NYC DOT
NYC Extends a Monopoly Bike Sharing Contract For 10 Years, Not Five
2018-09-17
Who Benefits by Locking Out Competition While a Mobility Revolution Surges Worldwide? New York City officials agreed in December 2017 to renew a monopoly bike sharing contract with Motivate, formerly the owner and operator of Citi Bike, sticking with the purveyor of docked bike sharing technology in use in a large portions of Manhattan plus… Read more »
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Questions Focus on How New York City’s de Blasio Administration Buys Procurement Software
2018-09-11
What Role Did KPMG’s Procurement Practice Leader Play in Securing a Lucrative Contract for the iValua-KPMG Partnership?  Since Checks and Balances Project began an examination into the lucrative industry of selling e-procurement software to local and state government agencies, we’ve grown particularly interested in the way in which the software has been purchased by New… Read more »
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Citi Bike
Lyft’s Monopoly on Bike Sharing in New York City Raises Questions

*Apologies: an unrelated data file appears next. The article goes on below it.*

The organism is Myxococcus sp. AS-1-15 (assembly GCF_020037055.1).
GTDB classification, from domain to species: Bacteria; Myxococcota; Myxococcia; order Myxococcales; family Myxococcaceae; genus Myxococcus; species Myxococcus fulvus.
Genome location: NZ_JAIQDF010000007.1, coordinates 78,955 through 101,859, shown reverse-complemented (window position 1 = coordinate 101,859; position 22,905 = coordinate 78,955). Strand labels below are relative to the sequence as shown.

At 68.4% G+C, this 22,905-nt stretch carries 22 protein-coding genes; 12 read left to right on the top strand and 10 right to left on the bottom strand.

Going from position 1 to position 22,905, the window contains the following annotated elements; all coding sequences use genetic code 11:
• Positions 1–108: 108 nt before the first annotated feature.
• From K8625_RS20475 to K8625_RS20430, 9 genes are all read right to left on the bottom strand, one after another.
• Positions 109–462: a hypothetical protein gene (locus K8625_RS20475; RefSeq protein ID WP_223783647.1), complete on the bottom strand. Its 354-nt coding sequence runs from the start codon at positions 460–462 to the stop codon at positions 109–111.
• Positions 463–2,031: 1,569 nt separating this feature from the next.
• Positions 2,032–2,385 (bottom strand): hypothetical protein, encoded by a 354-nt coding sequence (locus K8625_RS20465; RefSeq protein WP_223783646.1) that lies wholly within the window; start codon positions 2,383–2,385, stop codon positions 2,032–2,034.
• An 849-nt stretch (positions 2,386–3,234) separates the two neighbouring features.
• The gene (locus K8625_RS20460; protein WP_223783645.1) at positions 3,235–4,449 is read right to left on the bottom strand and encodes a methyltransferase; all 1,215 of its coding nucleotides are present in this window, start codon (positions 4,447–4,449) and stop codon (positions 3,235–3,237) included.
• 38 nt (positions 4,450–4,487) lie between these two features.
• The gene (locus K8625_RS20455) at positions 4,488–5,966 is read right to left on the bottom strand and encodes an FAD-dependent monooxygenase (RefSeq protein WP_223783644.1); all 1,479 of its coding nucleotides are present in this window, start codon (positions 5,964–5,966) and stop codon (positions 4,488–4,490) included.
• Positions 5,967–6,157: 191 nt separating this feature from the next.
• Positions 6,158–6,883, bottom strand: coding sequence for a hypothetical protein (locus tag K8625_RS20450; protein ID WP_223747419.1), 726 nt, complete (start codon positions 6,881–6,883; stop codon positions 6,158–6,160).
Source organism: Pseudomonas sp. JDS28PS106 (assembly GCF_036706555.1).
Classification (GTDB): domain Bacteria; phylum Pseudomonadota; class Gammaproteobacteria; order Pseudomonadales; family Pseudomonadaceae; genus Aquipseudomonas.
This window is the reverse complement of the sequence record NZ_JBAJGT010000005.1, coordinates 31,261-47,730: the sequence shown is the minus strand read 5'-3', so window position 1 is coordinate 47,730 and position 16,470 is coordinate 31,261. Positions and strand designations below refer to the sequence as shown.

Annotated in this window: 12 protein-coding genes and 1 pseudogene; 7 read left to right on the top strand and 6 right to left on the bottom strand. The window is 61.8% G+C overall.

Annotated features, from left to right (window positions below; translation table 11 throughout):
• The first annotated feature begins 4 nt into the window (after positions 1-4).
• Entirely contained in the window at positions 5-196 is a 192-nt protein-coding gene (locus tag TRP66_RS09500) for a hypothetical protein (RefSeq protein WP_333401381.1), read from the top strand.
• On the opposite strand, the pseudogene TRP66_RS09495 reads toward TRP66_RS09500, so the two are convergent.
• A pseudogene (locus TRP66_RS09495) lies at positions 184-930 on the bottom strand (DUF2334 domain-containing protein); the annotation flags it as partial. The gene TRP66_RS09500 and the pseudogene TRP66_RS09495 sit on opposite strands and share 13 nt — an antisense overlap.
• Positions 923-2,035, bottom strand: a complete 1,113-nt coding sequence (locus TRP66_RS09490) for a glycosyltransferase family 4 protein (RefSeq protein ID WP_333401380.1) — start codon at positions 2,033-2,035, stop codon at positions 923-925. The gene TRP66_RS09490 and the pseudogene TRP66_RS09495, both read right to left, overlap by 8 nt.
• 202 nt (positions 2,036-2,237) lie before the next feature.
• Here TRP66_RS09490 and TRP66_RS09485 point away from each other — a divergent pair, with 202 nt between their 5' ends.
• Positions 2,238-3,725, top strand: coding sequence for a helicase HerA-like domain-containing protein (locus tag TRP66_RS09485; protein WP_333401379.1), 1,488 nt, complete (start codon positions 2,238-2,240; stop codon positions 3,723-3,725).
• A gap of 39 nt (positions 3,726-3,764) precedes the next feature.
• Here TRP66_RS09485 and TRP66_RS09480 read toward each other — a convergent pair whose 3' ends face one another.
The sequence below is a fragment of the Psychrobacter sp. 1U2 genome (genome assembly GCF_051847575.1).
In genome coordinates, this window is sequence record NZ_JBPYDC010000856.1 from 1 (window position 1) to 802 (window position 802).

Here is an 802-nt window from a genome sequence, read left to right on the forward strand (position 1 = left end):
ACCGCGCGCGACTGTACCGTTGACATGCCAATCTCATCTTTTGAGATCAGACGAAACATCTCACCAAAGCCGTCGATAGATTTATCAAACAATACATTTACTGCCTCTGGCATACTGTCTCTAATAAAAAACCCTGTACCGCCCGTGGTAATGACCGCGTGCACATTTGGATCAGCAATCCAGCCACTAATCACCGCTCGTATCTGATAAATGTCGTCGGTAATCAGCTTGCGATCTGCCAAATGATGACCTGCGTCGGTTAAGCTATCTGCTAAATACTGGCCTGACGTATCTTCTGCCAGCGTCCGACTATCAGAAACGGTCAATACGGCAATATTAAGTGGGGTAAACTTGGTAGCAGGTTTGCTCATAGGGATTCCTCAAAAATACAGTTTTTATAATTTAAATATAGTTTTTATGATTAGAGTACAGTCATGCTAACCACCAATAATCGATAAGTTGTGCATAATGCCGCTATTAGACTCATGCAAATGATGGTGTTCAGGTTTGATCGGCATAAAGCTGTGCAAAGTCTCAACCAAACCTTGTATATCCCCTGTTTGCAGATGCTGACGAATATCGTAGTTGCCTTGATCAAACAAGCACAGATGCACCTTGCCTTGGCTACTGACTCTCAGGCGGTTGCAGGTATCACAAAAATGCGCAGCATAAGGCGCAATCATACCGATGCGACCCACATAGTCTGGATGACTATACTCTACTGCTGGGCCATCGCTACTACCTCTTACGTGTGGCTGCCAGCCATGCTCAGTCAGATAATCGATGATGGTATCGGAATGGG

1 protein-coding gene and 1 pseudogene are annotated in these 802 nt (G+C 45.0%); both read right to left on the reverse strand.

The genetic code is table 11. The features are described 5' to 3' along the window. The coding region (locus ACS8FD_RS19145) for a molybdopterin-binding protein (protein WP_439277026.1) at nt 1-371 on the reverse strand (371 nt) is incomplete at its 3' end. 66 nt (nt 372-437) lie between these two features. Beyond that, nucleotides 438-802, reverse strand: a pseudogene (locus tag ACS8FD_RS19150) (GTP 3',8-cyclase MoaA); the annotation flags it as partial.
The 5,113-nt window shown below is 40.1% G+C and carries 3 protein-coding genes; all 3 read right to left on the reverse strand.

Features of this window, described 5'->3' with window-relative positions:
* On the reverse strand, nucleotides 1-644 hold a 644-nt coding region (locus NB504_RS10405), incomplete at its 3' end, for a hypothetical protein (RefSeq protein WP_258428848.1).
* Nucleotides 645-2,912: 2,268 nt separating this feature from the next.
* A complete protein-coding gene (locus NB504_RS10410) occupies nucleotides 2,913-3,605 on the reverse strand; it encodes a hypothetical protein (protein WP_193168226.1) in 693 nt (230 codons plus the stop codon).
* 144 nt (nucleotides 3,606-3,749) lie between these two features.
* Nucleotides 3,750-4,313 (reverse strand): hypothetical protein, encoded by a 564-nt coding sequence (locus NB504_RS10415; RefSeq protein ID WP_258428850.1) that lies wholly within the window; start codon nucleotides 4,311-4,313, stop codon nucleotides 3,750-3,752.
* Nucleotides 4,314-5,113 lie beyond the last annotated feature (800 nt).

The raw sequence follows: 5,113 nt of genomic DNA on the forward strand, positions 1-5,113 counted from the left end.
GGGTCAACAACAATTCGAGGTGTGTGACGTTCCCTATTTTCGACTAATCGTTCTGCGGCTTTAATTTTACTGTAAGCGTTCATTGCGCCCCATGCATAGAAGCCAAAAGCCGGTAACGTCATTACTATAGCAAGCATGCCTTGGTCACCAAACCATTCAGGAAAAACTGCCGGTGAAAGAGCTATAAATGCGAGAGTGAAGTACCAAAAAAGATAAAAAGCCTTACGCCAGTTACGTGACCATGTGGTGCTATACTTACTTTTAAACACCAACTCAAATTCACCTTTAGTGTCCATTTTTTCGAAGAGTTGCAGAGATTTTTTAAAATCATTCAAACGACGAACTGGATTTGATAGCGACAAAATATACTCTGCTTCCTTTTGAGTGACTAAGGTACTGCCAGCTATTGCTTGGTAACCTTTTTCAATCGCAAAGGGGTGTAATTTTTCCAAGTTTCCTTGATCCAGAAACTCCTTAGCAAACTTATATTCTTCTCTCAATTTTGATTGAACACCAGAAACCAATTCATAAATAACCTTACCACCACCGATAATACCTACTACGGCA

2018-08-28
New technologies are providing more mobility options than ever for consumers in cities across the country. Why did New York City officials agree as recently as December 2017 to renew a monopoly contract and stick with an older transportation technology in a large portion of Manhattan plus parts of Brooklyn and Queens?
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KPMG lobbying
KPMG Lobbying of NYC Officials Raises Questions About French E-Procurement Company’s Lucrative Contract
2018-08-17
In December 2016, KPMG and Ivalua announced an alliance. That same month, they were selected by the City of New York to use Ivalua’s e-procurement software and transform how some 40 agencies spend approximately $15 billion annually. The deal was subject to oversight by the Mayor’s Office of Contract Services. Did Ivalua’s superior technology win the day? Perhaps. Or was it KPMG’s persistent lobbying on procurement that stretched back to at least 2014?
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ShareBetter
Metropolitan Transit Authority Records Show Improper Use of Counter-Terrorism Trademark by Anti-Home Sharing Group
2017-05-4
ShareBetter failed to obtain permission to use “See Something, Say Something”  Anyone who has ridden a bus, subway or railroad in the U.S. has probably seen a sign warning, “If You See Something, Say Something.” Trademarked by the New York City Metropolitan Transportation Authority (MTA) and licensed to the U.S. Department of Homeland Security (DHS), the… Read more »
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